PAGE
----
Monday, November 17, 2008

Perverse Incentives...

and unintended consequences...companies taking shareholder capital to appear more sympathetic when they kiss the ring of the Treasury.

Lincoln, Aegon May Buy S&Ls With `Unsafe' Practices to Get Aid

By Andrew Frye and Linda Shen
Nov. 17 (Bloomberg) -- Four of the world's biggest insurers may acquire small banks that regulators have cited for improper practices to improve their own chances of getting cash from the $700 billion U.S. government bailout fund.
Lincoln National Corp. and Aegon NV, owner of Transamerica Corp., may buy savings and loan companies in Indiana and Maryland whose methods were found to be ``unsafe and unsound'' by the Office of Thrift Supervision. Hartford Financial Services Group Inc. is acquiring a Florida lender that was told by the OTS in May to curb lending. Genworth Financial Inc.'s target got a ``cease-and-desist'' order tied to potentially fraudulent loans.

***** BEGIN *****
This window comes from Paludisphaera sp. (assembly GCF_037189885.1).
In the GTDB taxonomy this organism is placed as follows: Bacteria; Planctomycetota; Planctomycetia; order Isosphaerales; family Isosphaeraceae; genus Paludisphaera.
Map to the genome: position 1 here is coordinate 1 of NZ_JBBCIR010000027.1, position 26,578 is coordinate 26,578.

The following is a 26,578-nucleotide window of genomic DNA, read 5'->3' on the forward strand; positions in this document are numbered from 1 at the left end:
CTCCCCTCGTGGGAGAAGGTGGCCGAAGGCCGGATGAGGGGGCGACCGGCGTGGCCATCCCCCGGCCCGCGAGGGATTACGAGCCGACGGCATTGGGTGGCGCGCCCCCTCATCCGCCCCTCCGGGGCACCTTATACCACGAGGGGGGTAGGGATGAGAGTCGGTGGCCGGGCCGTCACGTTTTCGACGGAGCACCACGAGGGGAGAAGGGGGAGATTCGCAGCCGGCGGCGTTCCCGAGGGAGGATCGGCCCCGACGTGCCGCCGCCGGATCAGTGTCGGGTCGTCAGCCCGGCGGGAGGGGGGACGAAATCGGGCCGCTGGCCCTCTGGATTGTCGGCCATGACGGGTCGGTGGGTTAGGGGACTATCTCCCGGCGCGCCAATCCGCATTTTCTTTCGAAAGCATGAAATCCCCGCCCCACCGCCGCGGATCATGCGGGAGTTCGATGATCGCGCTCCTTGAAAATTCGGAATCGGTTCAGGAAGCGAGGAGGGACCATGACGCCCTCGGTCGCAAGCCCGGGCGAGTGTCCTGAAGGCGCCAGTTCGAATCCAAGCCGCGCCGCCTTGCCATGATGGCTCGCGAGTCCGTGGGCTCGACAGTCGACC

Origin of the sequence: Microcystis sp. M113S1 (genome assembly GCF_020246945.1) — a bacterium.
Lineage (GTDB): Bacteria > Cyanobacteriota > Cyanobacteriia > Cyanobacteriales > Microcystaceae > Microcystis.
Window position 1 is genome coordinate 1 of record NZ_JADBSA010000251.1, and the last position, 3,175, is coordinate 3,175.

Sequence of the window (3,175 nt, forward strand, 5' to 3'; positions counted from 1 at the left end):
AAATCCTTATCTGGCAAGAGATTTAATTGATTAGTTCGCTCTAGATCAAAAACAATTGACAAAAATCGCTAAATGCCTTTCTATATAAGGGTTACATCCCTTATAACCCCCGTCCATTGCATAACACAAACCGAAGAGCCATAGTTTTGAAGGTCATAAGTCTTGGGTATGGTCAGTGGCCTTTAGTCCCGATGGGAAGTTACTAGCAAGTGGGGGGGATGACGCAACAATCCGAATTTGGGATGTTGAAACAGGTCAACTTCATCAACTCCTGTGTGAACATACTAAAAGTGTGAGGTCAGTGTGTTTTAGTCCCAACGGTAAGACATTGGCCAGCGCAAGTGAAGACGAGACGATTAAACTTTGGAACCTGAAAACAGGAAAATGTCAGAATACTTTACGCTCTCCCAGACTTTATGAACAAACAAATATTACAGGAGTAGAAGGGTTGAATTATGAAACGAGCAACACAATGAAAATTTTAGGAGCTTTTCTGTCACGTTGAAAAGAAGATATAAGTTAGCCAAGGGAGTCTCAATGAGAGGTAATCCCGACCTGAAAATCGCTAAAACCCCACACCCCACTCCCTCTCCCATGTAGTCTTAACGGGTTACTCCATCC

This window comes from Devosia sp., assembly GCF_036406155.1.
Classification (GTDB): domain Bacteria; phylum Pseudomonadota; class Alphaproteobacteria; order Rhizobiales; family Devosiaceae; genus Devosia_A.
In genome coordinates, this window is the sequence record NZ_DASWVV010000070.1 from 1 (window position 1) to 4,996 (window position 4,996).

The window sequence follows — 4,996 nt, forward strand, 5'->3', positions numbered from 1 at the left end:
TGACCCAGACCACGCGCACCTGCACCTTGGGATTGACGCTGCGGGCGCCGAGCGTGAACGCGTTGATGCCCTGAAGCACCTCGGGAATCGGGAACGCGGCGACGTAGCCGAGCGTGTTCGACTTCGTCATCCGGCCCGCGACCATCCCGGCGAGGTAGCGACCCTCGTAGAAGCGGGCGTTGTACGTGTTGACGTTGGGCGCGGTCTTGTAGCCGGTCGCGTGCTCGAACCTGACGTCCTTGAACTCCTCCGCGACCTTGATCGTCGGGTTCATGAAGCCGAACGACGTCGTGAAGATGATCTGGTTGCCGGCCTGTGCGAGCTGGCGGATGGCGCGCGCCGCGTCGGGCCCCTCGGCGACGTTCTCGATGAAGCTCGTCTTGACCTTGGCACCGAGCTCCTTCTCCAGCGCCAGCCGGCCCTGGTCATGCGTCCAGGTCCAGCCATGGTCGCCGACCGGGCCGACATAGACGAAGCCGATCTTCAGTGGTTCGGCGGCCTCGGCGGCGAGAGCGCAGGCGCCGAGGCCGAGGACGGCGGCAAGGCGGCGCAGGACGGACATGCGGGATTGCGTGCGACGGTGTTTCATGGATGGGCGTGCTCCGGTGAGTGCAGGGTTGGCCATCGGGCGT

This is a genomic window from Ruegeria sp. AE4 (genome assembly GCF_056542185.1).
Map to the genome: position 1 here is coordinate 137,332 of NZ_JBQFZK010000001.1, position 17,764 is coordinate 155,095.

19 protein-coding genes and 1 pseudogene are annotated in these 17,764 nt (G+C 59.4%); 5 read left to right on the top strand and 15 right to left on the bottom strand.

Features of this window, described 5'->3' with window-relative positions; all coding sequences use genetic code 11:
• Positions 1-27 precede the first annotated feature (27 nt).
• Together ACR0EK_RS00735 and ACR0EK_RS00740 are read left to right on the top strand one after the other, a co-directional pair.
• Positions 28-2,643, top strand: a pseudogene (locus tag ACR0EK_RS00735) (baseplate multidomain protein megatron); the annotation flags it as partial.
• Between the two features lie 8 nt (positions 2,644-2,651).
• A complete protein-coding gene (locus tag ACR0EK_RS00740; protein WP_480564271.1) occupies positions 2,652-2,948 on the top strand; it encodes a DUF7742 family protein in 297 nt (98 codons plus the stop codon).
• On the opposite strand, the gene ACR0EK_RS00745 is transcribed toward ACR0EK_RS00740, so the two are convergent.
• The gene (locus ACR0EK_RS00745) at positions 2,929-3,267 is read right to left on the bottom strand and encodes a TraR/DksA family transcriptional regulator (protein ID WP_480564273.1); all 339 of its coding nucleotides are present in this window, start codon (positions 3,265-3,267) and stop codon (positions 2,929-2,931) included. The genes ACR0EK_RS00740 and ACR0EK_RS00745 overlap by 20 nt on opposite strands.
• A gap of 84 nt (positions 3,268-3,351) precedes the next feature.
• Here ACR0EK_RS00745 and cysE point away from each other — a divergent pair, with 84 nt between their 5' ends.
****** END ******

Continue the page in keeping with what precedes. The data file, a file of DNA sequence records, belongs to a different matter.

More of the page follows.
Purchasing thrifts may allow insurers to qualify as savings- and-loan companies and tap the Treasury's Troubled Asset Relief Program. Hartford's $10 million acquisition of Sanford, Florida- based Federal Trust Corp. may entitle it to $3.4 billion of U.S. capital. Lincoln National in Philadelphia may win access to $3 billion by taking over Newton County Loan & Savings, which has three full-time employees and $7.3 million of assets.
``It's perverse,'' said Jason Arnold, a San Francisco-based analyst at RBC Capital Markets. ``Almost anyone can buy a thrift. At a certain point, regulators will have to put a stop to it.''

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